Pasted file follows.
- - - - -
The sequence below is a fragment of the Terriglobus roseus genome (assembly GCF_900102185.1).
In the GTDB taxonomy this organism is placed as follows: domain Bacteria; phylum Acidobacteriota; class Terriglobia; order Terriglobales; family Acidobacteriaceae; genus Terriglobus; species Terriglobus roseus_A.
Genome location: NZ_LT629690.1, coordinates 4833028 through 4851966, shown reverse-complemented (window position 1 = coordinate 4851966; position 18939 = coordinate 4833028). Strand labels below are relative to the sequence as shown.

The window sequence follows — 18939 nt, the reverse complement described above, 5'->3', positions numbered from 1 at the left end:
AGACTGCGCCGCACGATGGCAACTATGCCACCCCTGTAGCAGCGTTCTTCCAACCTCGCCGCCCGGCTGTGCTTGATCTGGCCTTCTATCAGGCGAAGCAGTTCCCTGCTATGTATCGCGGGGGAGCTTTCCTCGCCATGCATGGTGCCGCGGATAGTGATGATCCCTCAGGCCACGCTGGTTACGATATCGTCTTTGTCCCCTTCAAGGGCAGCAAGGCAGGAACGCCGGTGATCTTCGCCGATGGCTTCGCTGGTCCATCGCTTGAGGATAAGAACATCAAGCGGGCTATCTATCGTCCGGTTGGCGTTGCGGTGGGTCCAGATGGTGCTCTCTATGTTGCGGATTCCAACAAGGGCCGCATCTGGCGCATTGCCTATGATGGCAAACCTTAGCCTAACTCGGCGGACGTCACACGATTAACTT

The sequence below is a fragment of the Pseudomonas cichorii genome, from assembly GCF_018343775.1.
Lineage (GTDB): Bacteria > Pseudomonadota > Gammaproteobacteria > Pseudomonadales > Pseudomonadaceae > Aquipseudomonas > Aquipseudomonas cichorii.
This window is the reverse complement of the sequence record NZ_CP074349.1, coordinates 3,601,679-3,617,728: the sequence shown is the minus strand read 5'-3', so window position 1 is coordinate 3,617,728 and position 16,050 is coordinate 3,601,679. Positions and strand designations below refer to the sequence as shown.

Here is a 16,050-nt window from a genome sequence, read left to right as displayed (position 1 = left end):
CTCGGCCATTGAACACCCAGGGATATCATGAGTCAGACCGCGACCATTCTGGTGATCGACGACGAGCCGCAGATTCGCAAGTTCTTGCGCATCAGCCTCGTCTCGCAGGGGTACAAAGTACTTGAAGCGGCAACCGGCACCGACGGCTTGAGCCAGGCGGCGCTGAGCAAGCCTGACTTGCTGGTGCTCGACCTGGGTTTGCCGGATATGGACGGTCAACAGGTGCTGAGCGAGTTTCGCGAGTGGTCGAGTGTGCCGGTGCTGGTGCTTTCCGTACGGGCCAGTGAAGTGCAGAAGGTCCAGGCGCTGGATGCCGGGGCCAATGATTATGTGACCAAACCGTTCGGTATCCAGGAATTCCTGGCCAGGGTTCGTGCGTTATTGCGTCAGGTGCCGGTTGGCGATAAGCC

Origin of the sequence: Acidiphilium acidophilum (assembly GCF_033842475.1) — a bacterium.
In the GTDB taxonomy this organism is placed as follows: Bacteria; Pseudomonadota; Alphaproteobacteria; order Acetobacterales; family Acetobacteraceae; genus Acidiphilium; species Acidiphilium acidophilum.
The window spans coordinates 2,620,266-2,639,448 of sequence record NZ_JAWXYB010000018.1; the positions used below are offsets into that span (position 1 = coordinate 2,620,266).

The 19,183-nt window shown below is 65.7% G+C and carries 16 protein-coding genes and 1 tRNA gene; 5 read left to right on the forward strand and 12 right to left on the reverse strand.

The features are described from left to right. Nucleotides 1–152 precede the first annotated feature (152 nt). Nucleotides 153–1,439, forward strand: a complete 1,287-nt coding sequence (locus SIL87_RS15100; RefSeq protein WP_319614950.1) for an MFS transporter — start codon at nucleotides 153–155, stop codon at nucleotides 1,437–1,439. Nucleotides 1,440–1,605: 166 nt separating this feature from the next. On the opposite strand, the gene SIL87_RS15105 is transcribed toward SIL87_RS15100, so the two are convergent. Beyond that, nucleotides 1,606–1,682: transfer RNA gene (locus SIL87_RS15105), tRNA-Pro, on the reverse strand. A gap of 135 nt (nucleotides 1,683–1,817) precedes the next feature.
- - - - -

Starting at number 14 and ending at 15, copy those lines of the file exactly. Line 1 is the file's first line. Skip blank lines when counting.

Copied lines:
The 19,183-nt window shown below is 65.7% G+C and carries 16 protein-coding genes and 1 tRNA gene; 5 read left to right on the forward strand and 12 right to left on the reverse strand.

The features are described from left to right. Nucleotides 1–152 precede the first annotated feature (152 nt). Nucleotides 153–1,439, forward strand: a complete 1,287-nt coding sequence (locus SIL87_RS15100; RefSeq protein WP_319614950.1) for an MFS transporter — start codon at nucleotides 153–155, stop codon at nucleotides 1,437–1,439. Nucleotides 1,440–1,605: 166 nt separating this feature from the next. On the opposite strand, the gene SIL87_RS15105 is transcribed toward SIL87_RS15100, so the two are convergent. Beyond that, nucleotides 1,606–1,682: transfer RNA gene (locus SIL87_RS15105), tRNA-Pro, on the reverse strand. A gap of 135 nt (nucleotides 1,683–1,817) precedes the next feature.